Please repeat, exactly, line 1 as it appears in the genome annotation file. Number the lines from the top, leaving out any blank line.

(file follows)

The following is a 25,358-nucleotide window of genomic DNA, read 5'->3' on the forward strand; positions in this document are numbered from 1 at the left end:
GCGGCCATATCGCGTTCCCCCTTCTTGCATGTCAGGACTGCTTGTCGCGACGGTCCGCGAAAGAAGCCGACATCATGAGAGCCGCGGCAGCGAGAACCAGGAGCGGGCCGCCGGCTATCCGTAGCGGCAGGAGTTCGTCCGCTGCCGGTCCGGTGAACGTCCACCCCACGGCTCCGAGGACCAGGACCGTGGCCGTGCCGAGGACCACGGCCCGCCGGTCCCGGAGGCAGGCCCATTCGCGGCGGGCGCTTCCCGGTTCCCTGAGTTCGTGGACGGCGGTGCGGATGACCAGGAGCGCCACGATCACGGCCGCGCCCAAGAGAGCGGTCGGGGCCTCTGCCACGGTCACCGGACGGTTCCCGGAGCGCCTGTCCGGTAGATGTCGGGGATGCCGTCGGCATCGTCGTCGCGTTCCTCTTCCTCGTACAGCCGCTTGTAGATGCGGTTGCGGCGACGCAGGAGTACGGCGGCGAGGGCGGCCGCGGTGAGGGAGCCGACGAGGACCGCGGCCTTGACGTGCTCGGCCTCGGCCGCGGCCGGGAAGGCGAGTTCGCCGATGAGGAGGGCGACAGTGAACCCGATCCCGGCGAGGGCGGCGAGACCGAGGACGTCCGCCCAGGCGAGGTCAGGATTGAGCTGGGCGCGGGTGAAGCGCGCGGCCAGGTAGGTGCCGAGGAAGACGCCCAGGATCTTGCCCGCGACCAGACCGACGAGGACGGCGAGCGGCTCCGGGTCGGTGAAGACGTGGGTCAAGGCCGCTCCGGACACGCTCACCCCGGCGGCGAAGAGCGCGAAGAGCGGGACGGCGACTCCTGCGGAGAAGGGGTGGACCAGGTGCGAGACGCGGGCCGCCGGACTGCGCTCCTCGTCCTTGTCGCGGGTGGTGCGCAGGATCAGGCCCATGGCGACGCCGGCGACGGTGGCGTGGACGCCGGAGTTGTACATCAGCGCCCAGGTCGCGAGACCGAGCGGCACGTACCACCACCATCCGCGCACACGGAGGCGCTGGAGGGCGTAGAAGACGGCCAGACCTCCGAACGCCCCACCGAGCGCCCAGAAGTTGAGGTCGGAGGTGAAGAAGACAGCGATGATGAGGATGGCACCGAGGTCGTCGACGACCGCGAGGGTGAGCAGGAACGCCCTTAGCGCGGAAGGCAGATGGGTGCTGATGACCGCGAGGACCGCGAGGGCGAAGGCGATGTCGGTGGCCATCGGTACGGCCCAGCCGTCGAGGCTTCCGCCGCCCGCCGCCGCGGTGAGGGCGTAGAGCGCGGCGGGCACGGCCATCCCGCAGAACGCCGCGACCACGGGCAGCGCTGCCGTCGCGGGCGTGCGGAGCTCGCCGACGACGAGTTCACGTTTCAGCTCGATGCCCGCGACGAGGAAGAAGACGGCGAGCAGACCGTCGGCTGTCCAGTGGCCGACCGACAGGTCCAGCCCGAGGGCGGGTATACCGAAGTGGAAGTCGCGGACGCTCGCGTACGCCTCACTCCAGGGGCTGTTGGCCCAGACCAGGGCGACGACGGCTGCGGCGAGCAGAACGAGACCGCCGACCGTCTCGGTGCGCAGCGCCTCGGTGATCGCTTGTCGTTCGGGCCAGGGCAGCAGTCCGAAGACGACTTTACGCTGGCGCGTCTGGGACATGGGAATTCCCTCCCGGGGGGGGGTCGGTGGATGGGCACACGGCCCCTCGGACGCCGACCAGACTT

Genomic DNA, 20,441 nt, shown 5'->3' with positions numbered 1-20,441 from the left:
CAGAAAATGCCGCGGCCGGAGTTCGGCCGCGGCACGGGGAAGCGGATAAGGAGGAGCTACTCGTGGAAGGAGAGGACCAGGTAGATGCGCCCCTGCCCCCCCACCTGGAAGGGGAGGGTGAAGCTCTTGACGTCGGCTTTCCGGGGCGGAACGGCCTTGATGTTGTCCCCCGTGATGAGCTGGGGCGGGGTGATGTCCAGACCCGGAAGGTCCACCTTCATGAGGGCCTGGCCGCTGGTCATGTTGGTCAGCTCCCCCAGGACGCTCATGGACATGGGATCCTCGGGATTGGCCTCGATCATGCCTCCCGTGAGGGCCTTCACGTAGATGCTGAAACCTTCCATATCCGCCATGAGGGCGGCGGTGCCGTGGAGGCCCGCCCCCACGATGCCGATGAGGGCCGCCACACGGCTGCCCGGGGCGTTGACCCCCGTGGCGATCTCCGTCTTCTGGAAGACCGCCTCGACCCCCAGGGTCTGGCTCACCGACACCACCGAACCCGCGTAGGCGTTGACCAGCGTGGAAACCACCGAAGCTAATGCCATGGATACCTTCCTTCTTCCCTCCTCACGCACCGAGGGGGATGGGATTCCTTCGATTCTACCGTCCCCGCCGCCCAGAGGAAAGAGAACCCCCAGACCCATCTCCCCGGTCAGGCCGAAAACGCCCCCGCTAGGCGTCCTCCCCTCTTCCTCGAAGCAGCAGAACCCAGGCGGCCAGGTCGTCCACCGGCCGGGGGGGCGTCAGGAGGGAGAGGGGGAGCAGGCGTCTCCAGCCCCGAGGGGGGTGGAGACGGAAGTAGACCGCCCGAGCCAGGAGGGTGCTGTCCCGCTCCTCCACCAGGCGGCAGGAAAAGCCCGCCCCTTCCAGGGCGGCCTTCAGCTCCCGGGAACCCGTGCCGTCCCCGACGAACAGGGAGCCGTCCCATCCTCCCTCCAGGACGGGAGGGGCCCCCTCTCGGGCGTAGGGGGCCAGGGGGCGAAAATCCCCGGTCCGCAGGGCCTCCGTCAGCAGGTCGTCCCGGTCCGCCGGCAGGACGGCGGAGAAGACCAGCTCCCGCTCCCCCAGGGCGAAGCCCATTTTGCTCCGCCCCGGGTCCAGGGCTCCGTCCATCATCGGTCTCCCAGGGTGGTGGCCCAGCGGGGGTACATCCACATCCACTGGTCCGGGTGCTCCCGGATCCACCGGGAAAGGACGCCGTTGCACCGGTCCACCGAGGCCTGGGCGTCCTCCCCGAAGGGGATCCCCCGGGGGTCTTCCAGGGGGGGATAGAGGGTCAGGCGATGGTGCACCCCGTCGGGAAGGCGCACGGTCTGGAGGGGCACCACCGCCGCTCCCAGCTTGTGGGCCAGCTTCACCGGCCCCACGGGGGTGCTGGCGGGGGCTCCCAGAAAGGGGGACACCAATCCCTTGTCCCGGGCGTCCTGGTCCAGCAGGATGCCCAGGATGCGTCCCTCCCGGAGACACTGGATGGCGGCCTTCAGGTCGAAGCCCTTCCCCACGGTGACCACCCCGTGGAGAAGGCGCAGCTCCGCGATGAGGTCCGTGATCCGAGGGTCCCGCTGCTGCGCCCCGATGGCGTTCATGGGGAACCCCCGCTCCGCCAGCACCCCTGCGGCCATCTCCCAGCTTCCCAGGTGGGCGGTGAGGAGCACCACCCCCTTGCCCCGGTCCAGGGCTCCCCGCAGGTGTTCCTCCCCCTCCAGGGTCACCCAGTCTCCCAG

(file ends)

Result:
The following is a 25,358-nucleotide window of genomic DNA, read 5'->3' on the forward strand; positions in this document are numbered from 1 at the left end: